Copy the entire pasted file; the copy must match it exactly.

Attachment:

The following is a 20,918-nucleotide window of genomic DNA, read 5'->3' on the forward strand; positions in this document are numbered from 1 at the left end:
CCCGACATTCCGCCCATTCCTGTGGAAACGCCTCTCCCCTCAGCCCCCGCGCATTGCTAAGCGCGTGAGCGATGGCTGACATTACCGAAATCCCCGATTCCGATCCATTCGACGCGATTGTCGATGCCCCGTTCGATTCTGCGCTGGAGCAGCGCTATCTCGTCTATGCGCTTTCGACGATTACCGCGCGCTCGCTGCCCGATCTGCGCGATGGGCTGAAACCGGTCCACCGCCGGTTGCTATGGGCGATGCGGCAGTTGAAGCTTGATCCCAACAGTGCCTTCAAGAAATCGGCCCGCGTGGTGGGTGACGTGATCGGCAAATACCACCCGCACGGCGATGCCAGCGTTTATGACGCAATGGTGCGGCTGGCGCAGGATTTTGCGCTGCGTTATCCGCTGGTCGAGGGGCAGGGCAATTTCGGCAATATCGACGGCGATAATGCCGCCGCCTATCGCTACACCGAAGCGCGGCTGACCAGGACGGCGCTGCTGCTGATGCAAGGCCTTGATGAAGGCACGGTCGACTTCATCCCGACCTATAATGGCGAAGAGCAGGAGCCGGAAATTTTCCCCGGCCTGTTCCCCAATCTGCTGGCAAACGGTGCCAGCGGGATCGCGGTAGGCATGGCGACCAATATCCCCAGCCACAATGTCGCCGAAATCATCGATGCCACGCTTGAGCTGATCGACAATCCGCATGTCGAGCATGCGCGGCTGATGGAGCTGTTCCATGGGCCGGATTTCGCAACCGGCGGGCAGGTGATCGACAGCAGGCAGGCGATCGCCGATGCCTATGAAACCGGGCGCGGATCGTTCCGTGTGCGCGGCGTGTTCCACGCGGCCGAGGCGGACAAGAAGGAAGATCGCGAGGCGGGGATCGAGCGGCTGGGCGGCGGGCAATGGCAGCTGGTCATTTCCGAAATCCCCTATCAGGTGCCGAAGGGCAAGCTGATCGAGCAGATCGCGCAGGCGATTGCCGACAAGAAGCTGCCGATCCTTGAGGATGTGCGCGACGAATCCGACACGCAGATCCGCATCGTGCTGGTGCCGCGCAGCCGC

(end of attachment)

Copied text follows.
The following is a 20,918-nucleotide window of genomic DNA, read 5'->3' on the forward strand; positions in this document are numbered from 1 at the left end:
CCCGACATTCCGCCCATTCCTGTGGAAACGCCTCTCCCCTCAGCCCCCGCGCATTGCTAAGCGCGTGAGCGATGGCTGACATTACCGAAATCCCCGATTCCGATCCATTCGACGCGATTGTCGATGCCCCGTTCGATTCTGCGCTGGAGCAGCGCTATCTCGTCTATGCGCTTTCGACGATTACCGCGCGCTCGCTGCCCGATCTGCGCGATGGGCTGAAACCGGTCCACCGCCGGTTGCTATGGGCGATGCGGCAGTTGAAGCTTGATCCCAACAGTGCCTTCAAGAAATCGGCCCGCGTGGTGGGTGACGTGATCGGCAAATACCACCCGCACGGCGATGCCAGCGTTTATGACGCAATGGTGCGGCTGGCGCAGGATTTTGCGCTGCGTTATCCGCTGGTCGAGGGGCAGGGCAATTTCGGCAATATCGACGGCGATAATGCCGCCGCCTATCGCTACACCGAAGCGCGGCTGACCAGGACGGCGCTGCTGCTGATGCAAGGCCTTGATGAAGGCACGGTCGACTTCATCCCGACCTATAATGGCGAAGAGCAGGAGCCGGAAATTTTCCCCGGCCTGTTCCCCAATCTGCTGGCAAACGGTGCCAGCGGGATCGCGGTAGGCATGGCGACCAATATCCCCAGCCACAATGTCGCCGAAATCATCGATGCCACGCTTGAGCTGATCGACAATCCGCATGTCGAGCATGCGCGGCTGATGGAGCTGTTCCATGGGCCGGATTTCGCAACCGGCGGGCAGGTGATCGACAGCAGGCAGGCGATCGCCGATGCCTATGAAACCGGGCGCGGATCGTTCCGTGTGCGCGGCGTGTTCCACGCGGCCGAGGCGGACAAGAAGGAAGATCGCGAGGCGGGGATCGAGCGGCTGGGCGGCGGGCAATGGCAGCTGGTCATTTCCGAAATCCCCTATCAGGTGCCGAAGGGCAAGCTGATCGAGCAGATCGCGCAGGCGATTGCCGACAAGAAGCTGCCGATCCTTGAGGATGTGCGCGACGAATCCGACACGCAGATCCGCATCGTGCTGGTGCCGCGCAGCCGC